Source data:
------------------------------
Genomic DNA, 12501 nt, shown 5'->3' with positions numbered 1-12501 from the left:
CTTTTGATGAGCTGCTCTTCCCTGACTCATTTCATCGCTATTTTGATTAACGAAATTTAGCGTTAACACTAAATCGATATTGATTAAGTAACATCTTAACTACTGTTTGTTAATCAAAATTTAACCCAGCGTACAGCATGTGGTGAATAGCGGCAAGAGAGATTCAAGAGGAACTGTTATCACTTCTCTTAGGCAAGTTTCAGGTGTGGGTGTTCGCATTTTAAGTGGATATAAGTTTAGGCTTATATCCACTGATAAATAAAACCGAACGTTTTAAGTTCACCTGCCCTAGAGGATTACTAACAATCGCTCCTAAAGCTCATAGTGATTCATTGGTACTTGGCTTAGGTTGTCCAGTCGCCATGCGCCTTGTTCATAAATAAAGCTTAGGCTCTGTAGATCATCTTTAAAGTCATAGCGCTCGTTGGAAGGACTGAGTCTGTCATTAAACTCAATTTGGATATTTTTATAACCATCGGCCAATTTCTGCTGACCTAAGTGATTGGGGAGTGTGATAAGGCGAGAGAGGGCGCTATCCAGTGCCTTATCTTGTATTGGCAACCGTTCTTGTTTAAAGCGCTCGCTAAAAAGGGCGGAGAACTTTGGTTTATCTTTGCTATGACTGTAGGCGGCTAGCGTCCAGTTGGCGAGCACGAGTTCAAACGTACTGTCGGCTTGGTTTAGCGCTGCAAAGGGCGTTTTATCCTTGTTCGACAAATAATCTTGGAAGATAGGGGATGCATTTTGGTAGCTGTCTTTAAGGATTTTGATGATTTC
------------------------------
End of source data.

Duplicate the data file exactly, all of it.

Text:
Genomic DNA, 12501 nt, shown 5'->3' with positions numbered 1-12501 from the left:
CTTTTGATGAGCTGCTCTTCCCTGACTCATTTCATCGCTATTTTGATTAACGAAATTTAGCGTTAACACTAAATCGATATTGATTAAGTAACATCTTAACTACTGTTTGTTAATCAAAATTTAACCCAGCGTACAGCATGTGGTGAATAGCGGCAAGAGAGATTCAAGAGGAACTGTTATCACTTCTCTTAGGCAAGTTTCAGGTGTGGGTGTTCGCATTTTAAGTGGATATAAGTTTAGGCTTATATCCACTGATAAATAAAACCGAACGTTTTAAGTTCACCTGCCCTAGAGGATTACTAACAATCGCTCCTAAAGCTCATAGTGATTCATTGGTACTTGGCTTAGGTTGTCCAGTCGCCATGCGCCTTGTTCATAAATAAAGCTTAGGCTCTGTAGATCATCTTTAAAGTCATAGCGCTCGTTGGAAGGACTGAGTCTGTCATTAAACTCAATTTGGATATTTTTATAACCATCGGCCAATTTCTGCTGACCTAAGTGATTGGGGAGTGTGATAAGGCGAGAGAGGGCGCTATCCAGTGCCTTATCTTGTATTGGCAACCGTTCTTGTTTAAAGCGCTCGCTAAAAAGGGCGGAGAACTTTGGTTTATCTTTGCTATGACTGTAGGCGGCTAGCGTCCAGTTGGCGAGCACGAGTTCAAACGTACTGTCGGCTTGGTTTAGCGCTGCAAAGGGCGTTTTATCCTTGTTCGACAAATAATCTTGGAAGATAGGGGATGCATTTTGGTAGCTGTCTTTAAGGATTTTGATGATTTC